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Feast of All Saints, Commemoration of All Souls Jn 6/37-40
Catholic Homilies
November 2nd, 2003 A.D.

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Feast of All Saints, Commemoration of All Souls Jn 6/37-40

This weekend is a triduum dating back to the ancient Celtic late autumn/early winter festival of Sahmain, a festival when in the northern latitudes darkness covered the sky for most of the day. It would get darker until the solstice several weeks later, but the return of light in the Celtic Lands would be celebrated only in February when it was time to plant again on the Feast of Imbolc or St. Brigid’s  day. Between the two festivals the Celts settled in for winter, venturing our in the cold and darkness only when they had. Death they felt lurked all around.  At the time of Sahmain, like all transition times, the boundaries between ordinary life and the many-colored lands became permeable and the dead could join the living, perhaps to console them, perhaps to frighten them (into paying debts they owed, for example). The trick or treat bunch keep alive the tradition of permeable boundaries as the world grows darker. They are also a promise that the living and the dead are not permanently separated. The Gospel we have chosen today is from the first mass of All Souls and contains Jesus’s promise that the Father in Heaven will not forget us.

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Once upon a time a group of marines were surrounded  in one of the many wars marines have had to fight in the last hundred years. Their radios were down, so they could not summon air or artillery support. They repelled every enemy attack but they were running low on ammunition. We need support and evacuation, said their C.O. Volunteers to go back and get it. Dead silence from the shallow, rain-filled foxholes in which they were hiding. OK, said the CO, I’ll go get it. Lieutenant, take command. Don’t go away guys, I’ll be back. There was a hollow laugh from the men. They weren’t going anywhere. They thought the CO who was younger than any of them was a coward who was “bugging out” on them. He’ll get out and he’ll forget about us. But we’re real marines. None of us will bug out. Several of them, however, admitted to themselves that they should have volunteered to go for help and beat the CO to bugging out. The night turned into daylight the rain stopped and once more the enemy attack. The Marines held their ground, but they knew that they had only enough ammo to fight off the first wave of the next attack. Then they would be road kill. Just as the enemy began to charge, a wave of American jets appeared. The enemy bugged out. They helicopter gunships hovered above. Finally troop helicopters zoomed in. The CO was standing at the door of one of them. “I told you I’d be back,” he shouted.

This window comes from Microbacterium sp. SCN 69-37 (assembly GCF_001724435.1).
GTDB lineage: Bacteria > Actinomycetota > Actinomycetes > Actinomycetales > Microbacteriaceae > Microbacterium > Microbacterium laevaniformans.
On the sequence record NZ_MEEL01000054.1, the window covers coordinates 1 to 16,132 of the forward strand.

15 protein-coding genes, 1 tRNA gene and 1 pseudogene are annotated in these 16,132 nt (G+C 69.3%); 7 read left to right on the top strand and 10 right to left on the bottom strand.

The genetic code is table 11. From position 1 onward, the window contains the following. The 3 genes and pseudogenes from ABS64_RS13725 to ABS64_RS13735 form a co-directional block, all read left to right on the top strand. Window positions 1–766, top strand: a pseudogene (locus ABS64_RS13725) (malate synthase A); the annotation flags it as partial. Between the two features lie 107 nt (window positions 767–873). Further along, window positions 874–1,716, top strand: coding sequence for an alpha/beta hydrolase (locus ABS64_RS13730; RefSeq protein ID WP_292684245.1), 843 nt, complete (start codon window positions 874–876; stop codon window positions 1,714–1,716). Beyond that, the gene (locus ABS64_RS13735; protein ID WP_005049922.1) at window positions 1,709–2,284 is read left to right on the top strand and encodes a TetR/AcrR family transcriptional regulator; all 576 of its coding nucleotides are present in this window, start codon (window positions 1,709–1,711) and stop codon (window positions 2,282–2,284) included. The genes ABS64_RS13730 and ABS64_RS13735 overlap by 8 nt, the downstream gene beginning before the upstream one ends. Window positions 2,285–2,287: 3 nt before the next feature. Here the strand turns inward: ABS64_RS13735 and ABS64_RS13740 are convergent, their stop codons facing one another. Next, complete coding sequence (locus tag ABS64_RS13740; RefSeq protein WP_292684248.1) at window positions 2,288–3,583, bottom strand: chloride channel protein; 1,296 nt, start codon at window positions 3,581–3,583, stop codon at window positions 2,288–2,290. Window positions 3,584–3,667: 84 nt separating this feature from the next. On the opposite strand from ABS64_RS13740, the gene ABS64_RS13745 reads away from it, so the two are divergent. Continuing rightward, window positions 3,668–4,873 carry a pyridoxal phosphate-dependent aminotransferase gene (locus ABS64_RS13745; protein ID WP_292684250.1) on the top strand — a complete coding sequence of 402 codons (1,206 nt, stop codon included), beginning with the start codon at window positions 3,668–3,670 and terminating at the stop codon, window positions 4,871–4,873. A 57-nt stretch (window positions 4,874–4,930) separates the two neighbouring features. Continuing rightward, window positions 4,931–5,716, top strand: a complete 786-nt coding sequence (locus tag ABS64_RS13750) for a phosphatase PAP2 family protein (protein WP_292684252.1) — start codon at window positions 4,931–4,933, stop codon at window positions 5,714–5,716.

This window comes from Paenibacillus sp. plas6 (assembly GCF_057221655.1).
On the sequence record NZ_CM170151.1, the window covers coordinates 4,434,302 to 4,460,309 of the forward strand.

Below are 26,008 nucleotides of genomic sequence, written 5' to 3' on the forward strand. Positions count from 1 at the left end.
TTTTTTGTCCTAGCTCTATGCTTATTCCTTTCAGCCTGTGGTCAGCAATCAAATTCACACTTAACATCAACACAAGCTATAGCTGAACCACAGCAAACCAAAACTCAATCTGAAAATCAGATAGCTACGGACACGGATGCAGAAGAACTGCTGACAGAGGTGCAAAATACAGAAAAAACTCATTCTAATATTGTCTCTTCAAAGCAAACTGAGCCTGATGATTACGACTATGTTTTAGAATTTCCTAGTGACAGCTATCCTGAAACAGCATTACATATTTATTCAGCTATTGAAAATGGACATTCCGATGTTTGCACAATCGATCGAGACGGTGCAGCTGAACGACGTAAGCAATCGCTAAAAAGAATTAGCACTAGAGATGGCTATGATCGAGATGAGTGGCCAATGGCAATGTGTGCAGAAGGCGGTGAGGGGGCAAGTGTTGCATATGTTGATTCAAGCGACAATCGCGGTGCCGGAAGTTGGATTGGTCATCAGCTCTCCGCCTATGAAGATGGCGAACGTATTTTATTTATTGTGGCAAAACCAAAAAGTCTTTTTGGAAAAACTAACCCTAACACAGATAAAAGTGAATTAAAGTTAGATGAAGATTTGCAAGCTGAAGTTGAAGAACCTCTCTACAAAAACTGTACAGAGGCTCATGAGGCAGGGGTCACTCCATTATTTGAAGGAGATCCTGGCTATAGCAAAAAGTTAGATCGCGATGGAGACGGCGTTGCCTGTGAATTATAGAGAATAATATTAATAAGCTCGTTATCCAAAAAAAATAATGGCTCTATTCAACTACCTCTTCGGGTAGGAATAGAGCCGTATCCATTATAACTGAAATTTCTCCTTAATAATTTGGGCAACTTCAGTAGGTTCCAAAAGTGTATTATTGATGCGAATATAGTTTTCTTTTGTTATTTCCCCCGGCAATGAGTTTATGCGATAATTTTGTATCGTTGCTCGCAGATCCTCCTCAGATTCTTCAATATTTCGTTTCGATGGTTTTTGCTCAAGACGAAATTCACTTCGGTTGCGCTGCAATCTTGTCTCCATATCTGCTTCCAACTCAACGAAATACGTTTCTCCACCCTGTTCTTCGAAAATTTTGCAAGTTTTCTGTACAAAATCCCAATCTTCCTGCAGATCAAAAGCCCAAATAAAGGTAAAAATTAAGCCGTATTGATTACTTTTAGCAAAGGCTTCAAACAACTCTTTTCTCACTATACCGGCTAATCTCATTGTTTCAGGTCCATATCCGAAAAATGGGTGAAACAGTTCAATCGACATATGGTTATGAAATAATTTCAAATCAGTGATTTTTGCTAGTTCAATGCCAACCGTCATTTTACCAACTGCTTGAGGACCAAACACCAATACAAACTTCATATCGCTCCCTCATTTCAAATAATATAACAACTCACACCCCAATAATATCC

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The CO was standing at the door of one of them. “I told you I’d be back,” he shouted
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